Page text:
Solidity is an object-oriented, high-level language for implementing smart contracts. Smart contracts are programs which govern the behaviour of accounts within the Ethereum state.
Solidity is statically typed, supports inheritance, libraries and complex user-defined types among other features.
With Solidity you can create contracts for uses such as voting, crowdfunding, blind auctions, and multi-signature wallets.
When deploying contracts, you should use the latest released version of Solidity. This is because breaking changes as well as new features and bug fixes are introduced regularly. We currently use a 0.x version number to indicate this fast pace of change.
Solidity recently released the 0.6.x version that introduced a lot of breaking changes. Make sure you read the full list.
If you are new to the concept of smart contracts we recommend you start with an example smart contract written in Solidity. When you are ready for more detail, we recommend you read the “Solidity by Example” and “Language Description” sections to learn the core concepts of the language.
You can always try out code examples in your browser with the Remix IDE. Remix is a web browser based IDE that allows you to write Solidity smart contracts, then deploy and run the smart contracts. It can take a while to load, so please be patient.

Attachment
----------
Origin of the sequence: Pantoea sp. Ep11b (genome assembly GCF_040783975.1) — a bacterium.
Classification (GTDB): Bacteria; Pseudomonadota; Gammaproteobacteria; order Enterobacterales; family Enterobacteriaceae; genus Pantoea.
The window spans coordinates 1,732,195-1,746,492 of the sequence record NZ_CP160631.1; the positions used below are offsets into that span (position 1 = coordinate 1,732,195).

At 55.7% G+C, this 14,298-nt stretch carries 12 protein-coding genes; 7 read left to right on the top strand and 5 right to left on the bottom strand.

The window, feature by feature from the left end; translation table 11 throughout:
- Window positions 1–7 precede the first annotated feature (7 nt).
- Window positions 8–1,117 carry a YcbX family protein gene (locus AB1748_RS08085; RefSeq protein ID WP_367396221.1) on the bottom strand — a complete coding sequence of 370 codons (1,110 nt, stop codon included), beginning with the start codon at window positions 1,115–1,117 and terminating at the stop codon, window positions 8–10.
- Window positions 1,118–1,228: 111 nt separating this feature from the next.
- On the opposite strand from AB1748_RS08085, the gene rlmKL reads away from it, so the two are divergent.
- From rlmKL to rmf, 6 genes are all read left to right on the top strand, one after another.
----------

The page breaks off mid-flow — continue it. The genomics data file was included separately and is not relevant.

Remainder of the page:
As humans write software, it can have bugs. You should follow established software development best-practices when writing your smart contracts, this includes code review, testing, audits, and correctness proofs. Smart contract users are sometimes more confident with code than their authors, and blockchains and smart contracts have their own unique issues to watch out for, so before working on production code, make sure you read the Security Considerations section.
Ideas for improving Solidity or this documentation are always welcome, read our contributors guide for more details.
Community volunteers help translate this documentation into several languages. They have varying degrees of completeness and up-to-dateness. The English version stands as a reference.
- Introduction to Smart Contracts
- Installing the Solidity Compiler
- Solidity by Example
- Layout of a Solidity Source File
- Structure of a Contract
- Units and Globally Available Variables
- Expressions and Control Structures
- Inline Assembly
- Language Grammar
- Layout of State Variables in Storage
- Layout in Memory
- Layout of Call Data
- Cleaning Up Variables
- Source Mappings
- The Optimiser
- Contract Metadata
- Contract ABI Specification
- Solidity v0.5.0 Breaking Changes
- Solidity v0.6.0 Breaking Changes
- NatSpec Format
- Security Considerations
- Using the compiler
- Style Guide
- Common Patterns
- List of Known Bugs